A water spray system may be installed consistent with NFPA 12 since acetone/water mixtures are flammable. All tanks should have connections for the introduction of polar solvent (alcohol) type foam. Floating roof tanks need connections near the seal area.

Electrical equipment used should meet the requirements of the NEC (NFPA 70) Class I, Group D. Additional information can be found in NFPA 30, The Flammable & Combustible Liquids Code and NFPA 497A Recommended Locations for Electrical Installations in Chemical Process Areas, which give the minimum requirements for proper classification.

In dealing with static electricity problems refer to NFPA 77, Recommended Practice on Static Electricity, and NFPA 780, Lighting Protection Code.

In order to minimize problems from static electricity arising from the loading and unloading of acetone, grounding and bonding procedures should be used. (Refer to NFPA 77).

Location of tanks with respect to each other and property lines need to conform with NFPA Standard 30.

Provisions for containment of spills from tanks must also be made in accordance with this standard. An approved fire alarm system is required and a public alarm box is recommended. The number of portable fire extinguishers on hand should be consistent with the particular hazard.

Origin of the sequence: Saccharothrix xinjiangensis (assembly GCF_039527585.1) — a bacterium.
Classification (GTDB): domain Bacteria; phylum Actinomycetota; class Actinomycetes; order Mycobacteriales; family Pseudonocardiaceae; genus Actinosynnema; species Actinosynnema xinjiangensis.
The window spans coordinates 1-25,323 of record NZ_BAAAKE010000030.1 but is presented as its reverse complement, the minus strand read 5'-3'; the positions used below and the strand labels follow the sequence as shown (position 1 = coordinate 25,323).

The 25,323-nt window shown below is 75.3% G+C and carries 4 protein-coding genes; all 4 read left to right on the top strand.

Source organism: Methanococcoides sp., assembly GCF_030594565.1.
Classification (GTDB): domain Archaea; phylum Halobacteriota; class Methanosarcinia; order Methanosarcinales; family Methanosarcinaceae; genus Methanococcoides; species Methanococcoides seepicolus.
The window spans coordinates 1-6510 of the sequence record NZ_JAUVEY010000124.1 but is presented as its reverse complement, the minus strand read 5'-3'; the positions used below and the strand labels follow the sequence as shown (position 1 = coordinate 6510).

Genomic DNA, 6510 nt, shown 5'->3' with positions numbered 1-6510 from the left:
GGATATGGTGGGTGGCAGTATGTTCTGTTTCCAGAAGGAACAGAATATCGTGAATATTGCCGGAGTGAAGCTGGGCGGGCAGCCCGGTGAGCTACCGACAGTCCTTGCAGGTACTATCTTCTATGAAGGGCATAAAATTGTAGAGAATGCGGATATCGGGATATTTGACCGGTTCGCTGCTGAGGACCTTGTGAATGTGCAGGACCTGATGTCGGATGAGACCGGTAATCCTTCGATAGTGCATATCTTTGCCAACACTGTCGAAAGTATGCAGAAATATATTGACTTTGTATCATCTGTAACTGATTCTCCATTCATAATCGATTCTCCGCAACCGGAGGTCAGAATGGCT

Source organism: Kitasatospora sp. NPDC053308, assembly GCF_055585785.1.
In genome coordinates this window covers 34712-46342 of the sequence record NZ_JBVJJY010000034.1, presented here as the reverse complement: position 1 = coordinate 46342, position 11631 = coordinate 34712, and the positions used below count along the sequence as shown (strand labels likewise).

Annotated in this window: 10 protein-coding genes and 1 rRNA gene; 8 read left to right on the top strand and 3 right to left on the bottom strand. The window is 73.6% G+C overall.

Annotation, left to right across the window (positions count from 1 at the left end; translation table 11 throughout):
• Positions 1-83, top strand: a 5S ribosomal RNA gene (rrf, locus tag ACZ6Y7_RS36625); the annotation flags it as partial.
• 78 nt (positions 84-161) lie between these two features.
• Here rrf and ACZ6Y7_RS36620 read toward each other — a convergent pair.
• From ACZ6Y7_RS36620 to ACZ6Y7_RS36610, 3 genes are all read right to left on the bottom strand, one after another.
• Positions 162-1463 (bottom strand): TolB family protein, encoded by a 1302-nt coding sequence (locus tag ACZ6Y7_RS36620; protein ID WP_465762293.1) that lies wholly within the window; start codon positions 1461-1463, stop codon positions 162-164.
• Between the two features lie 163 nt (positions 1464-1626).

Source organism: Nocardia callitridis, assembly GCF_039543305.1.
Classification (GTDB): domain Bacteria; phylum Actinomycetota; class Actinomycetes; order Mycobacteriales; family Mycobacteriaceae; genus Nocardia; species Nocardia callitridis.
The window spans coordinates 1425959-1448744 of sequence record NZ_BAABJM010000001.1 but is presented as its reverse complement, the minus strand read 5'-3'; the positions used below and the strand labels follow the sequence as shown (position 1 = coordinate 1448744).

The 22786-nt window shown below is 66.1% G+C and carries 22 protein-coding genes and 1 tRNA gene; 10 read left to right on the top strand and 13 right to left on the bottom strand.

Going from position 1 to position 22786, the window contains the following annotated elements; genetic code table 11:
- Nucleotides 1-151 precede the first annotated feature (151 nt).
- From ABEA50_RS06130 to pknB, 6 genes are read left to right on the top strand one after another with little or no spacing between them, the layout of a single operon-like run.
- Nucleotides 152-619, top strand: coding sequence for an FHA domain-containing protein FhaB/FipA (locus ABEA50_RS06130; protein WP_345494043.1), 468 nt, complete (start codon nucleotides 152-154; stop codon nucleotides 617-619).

Carbon steel or stainless steel are the preferred materials for construction of tanks, pumps, and piping components. If diacetone alcohol or mesityl oxide are of concern, stainless steel is preferred. Gaskets may be made of expanded TFE or TFE-gylon 3510. Aluminum can be used as the floating roof material. TFE wrapped urethane foam inserted with polypropylene fingers that bolt to the floating roof provide an effective perimeter seal for the roof.

NOTE: Acetone is a solvent for many elastomers. Therefore, the sealing material for a floatiang roof closure must be selected carefully. It is recommended that all construction materials used for equipment or containers be checked for acetone compatibility.



US DOT Hazardous Class: Class 3 - Flammable Liquid, Appendix A (171.101)
US DOT ID Number:  UN 1090
Proper Shipping Description: Acetone, 3, UN 1090, PG II, (RQ 5000)


Loading and unloading facilities should be at least 25 feet from other buildings and warehouses. When loading acetone into rail cars or tank cars, install a vapor recovery system to minimize emissions. In addition, provide grounding and bonding facilities for protection from static sparks while loading and unloading.

Before loading or unloading a bulk delivery always check the storage tank to insure that it has sufficient available space. Monitor the tank level at all times during filling and be prepared to stop the flow immediately if necessary. High level alarms and shutdown may be installed.

Samples should not be taken through the dome immediately after filling.



The volatile properties of acetone make maintenance and inspection procedures especially critical. Personnel should routinely observe for possible leaks from valves, pump fittings, and storage tanks. Inspect all atmospheric tanks internally every 10 years or when operational problems arise. Floating roofs should be inspected every 5 years. Annually compare ultrasonic measurements or tank material thickness to monitor the corrosion rate of the tank walls. It is instructive to conduct a visual inspection of all welds at this time as well. If potential problem areas are observed, tests and/or an X-ray inspection should follow with repairs made accordingly.